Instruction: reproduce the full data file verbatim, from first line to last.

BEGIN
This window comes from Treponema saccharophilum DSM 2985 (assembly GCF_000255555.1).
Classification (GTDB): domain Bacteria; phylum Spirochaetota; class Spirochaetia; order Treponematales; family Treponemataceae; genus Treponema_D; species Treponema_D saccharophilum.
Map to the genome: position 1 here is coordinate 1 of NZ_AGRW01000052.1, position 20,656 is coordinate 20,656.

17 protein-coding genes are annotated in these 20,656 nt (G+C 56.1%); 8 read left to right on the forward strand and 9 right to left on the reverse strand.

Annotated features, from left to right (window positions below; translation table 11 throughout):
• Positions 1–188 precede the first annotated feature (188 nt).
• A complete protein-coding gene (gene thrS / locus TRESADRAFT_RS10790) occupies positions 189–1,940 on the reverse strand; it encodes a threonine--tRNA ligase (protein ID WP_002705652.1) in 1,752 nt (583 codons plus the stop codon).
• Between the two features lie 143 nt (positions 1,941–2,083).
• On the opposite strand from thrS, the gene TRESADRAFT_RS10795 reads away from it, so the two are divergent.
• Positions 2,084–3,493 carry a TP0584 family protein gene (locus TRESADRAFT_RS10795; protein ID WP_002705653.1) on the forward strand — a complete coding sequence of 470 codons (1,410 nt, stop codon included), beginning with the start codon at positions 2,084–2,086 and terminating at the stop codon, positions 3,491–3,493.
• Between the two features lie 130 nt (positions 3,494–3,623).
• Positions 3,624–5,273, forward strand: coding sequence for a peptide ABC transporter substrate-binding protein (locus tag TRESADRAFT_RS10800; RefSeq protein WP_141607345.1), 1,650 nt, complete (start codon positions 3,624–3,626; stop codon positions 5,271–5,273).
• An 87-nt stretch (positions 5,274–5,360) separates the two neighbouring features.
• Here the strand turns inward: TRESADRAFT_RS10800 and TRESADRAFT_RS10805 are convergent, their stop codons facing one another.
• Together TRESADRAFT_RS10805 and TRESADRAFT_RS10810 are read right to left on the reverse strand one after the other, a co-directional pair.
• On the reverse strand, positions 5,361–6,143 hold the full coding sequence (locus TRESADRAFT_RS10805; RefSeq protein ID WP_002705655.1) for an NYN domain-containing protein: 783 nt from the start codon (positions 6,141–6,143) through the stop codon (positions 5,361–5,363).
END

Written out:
This window comes from Treponema saccharophilum DSM 2985 (assembly GCF_000255555.1).
Classification (GTDB): domain Bacteria; phylum Spirochaetota; class Spirochaetia; order Treponematales; family Treponemataceae; genus Treponema_D; species Treponema_D saccharophilum.
Map to the genome: position 1 here is coordinate 1 of NZ_AGRW01000052.1, position 20,656 is coordinate 20,656.

17 protein-coding genes are annotated in these 20,656 nt (G+C 56.1%); 8 read left to right on the forward strand and 9 right to left on the reverse strand.

Annotated features, from left to right (window positions below; translation table 11 throughout):
• Positions 1–188 precede the first annotated feature (188 nt).
• A complete protein-coding gene (gene thrS / locus TRESADRAFT_RS10790) occupies positions 189–1,940 on the reverse strand; it encodes a threonine--tRNA ligase (protein ID WP_002705652.1) in 1,752 nt (583 codons plus the stop codon).
• Between the two features lie 143 nt (positions 1,941–2,083).
• On the opposite strand from thrS, the gene TRESADRAFT_RS10795 reads away from it, so the two are divergent.
• Positions 2,084–3,493 carry a TP0584 family protein gene (locus TRESADRAFT_RS10795; protein ID WP_002705653.1) on the forward strand — a complete coding sequence of 470 codons (1,410 nt, stop codon included), beginning with the start codon at positions 2,084–2,086 and terminating at the stop codon, positions 3,491–3,493.
• Between the two features lie 130 nt (positions 3,494–3,623).
• Positions 3,624–5,273, forward strand: coding sequence for a peptide ABC transporter substrate-binding protein (locus tag TRESADRAFT_RS10800; RefSeq protein WP_141607345.1), 1,650 nt, complete (start codon positions 3,624–3,626; stop codon positions 5,271–5,273).
• An 87-nt stretch (positions 5,274–5,360) separates the two neighbouring features.
• Here the strand turns inward: TRESADRAFT_RS10800 and TRESADRAFT_RS10805 are convergent, their stop codons facing one another.
• Together TRESADRAFT_RS10805 and TRESADRAFT_RS10810 are read right to left on the reverse strand one after the other, a co-directional pair.
• On the reverse strand, positions 5,361–6,143 hold the full coding sequence (locus TRESADRAFT_RS10805; RefSeq protein ID WP_002705655.1) for an NYN domain-containing protein: 783 nt from the start codon (positions 6,141–6,143) through the stop codon (positions 5,361–5,363).